by Dawn Potter
This week, the big news around here is the North Pond hermit. You can read all about him in the papers, but the essence of the tale is this: 27 years ago a recent high school graduate vanished from his home in central Maine. His family thought he’d gone to New York City, but no one ever heard from him again.
Meanwhile, along the shores of North Pond, twenty or so miles to the west, owners of camps and vacation cabins began to report odd break-ins. Now and again, this and that would disappear: foodstuffs, clothing, supplies. It’s not like they were being cleaned out; more like the burglar was a borrower, which if you’ve ever read Mary Norton’s 1952 children’s book by the same name, you’ll know is a euphemism for subsistance thievery. A legend began to grow: the culprit was the North Pond hermit. But he was a legend; no one had laid eyes on him or had any evidence that he actually existed–other than the fact that a person was regularly taking their stuff.
Finally someone set up a hidden camera, the first step in breaking the case. And this week, wardens discovered a well-hidden encampment along the shore . . . so well hidden it had been there for 27 years. The North Pond hermit was not a myth. He was a real man, who had lived alone in this place for nearly three decades. He never farmed, fished, or hunted. He spent his days sitting on a plastic bucket watching eagles fly overhead and reading whatever books he’d stolen from the camps. At night he would go out to “borrow” what he needed. He never lit a fire. Once the snows started, he stayed in his camp so that no one ever saw his tracks. He kept warm in layers of sleeping bags.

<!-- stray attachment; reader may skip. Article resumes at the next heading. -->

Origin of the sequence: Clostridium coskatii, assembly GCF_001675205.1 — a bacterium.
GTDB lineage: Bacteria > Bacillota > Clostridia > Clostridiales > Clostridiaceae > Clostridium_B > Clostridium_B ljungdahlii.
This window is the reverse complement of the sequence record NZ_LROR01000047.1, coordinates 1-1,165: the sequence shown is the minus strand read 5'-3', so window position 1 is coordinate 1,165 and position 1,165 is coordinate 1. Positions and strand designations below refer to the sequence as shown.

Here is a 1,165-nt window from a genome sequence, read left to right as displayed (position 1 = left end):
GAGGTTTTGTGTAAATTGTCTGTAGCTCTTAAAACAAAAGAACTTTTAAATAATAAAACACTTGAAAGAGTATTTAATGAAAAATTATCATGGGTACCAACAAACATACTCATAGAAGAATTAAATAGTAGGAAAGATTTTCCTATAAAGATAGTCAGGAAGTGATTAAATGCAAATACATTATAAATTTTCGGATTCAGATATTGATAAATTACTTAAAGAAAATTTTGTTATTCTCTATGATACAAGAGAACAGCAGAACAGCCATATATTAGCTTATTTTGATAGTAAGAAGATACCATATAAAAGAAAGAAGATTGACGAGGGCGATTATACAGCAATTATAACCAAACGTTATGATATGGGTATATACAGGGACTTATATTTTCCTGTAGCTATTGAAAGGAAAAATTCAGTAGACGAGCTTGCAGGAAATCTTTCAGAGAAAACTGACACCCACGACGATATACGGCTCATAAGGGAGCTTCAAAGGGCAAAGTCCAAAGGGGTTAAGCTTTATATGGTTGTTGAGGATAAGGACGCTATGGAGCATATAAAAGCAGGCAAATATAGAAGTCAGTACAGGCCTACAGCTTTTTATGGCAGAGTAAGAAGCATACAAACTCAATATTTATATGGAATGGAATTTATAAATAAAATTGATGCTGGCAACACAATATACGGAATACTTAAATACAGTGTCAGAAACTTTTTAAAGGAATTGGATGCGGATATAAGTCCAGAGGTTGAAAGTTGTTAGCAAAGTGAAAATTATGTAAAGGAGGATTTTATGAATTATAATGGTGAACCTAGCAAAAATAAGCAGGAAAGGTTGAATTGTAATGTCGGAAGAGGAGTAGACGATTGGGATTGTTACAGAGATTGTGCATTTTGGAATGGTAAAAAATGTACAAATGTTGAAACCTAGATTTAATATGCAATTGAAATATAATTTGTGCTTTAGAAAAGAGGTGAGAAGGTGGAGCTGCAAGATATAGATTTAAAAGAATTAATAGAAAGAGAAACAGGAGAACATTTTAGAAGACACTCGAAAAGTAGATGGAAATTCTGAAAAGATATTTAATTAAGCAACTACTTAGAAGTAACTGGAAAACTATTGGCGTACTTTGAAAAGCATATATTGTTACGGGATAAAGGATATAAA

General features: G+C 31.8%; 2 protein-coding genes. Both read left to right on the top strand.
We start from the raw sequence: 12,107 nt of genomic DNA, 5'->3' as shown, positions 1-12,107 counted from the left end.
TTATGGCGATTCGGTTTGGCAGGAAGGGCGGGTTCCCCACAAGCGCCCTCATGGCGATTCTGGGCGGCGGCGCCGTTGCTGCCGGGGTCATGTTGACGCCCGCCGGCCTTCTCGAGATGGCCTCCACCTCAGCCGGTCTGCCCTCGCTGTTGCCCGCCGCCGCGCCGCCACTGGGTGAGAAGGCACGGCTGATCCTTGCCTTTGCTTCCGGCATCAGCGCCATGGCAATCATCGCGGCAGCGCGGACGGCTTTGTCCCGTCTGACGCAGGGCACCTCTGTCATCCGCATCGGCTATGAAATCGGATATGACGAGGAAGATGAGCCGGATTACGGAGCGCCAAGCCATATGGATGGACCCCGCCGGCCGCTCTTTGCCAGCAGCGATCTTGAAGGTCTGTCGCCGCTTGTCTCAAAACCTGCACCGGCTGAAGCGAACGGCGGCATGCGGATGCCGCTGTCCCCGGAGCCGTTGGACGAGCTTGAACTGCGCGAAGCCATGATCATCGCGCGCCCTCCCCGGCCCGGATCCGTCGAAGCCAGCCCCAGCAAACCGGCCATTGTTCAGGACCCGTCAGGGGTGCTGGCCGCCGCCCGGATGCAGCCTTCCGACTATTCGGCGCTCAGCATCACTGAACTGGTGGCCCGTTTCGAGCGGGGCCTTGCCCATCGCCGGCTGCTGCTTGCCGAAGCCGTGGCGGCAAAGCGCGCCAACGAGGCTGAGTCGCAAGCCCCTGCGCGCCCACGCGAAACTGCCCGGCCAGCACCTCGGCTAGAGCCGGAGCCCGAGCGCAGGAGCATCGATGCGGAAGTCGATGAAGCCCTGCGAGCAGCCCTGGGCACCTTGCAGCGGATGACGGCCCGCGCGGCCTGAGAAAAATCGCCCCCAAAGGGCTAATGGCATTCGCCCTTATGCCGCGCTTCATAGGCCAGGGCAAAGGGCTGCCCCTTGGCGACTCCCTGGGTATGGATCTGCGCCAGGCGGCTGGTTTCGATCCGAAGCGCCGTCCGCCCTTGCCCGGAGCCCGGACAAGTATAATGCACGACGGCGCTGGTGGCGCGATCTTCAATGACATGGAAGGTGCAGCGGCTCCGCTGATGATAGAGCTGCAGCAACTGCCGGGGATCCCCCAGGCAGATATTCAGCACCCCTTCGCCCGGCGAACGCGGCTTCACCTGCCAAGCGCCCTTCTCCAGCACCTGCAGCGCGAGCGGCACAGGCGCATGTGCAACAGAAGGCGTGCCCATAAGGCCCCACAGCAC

Now he is in jail, and the wardens have dismantled his home. He doesn’t seem sorry. He says he was getting weary of the business. He is clean and neat and quiet, as he was when he arrived.
Everyone I have spoken to is mesmerized by this story. Even the guys on the local sports radio station can’t stop talking about it. There is a huge outrush of admiration and even a tinge of envy for him. He did not become homeless because he had no other choice. He simply went into the woods. To most people, his thievery has become immaterial.
Like everyone else, I’m fascinated by the North Pond hermit. But as much as anything, I’m intrigued by the way we all want to turn him into literature. Already I’ve referred to the case as a tale. When I first read the news article, I immediately thought, “This should be a ballad.” An acquaintance thought “novel.” My older son, after he read the link I’d sent him, wrote back and said, “Fairy tale.” In yesterday’s paper I saw that someone had already composed a folk song about him. And of course the comparisons to Thoreau are rife.
I’ve been pondering this. Why do we all want to transform what were undoubtedly 27 slow years of silence and tedium into dramatic narrative? I’m sure, eventually, people will start saying, “HBO movie!” or “Northwoods Law!” Maybe they already are. But the initial reactions I’ve heard, even from my tech-soaked son, have reached back to the roots of the oral-written tradition. The North Pond hermit has turned some mysterious key in us.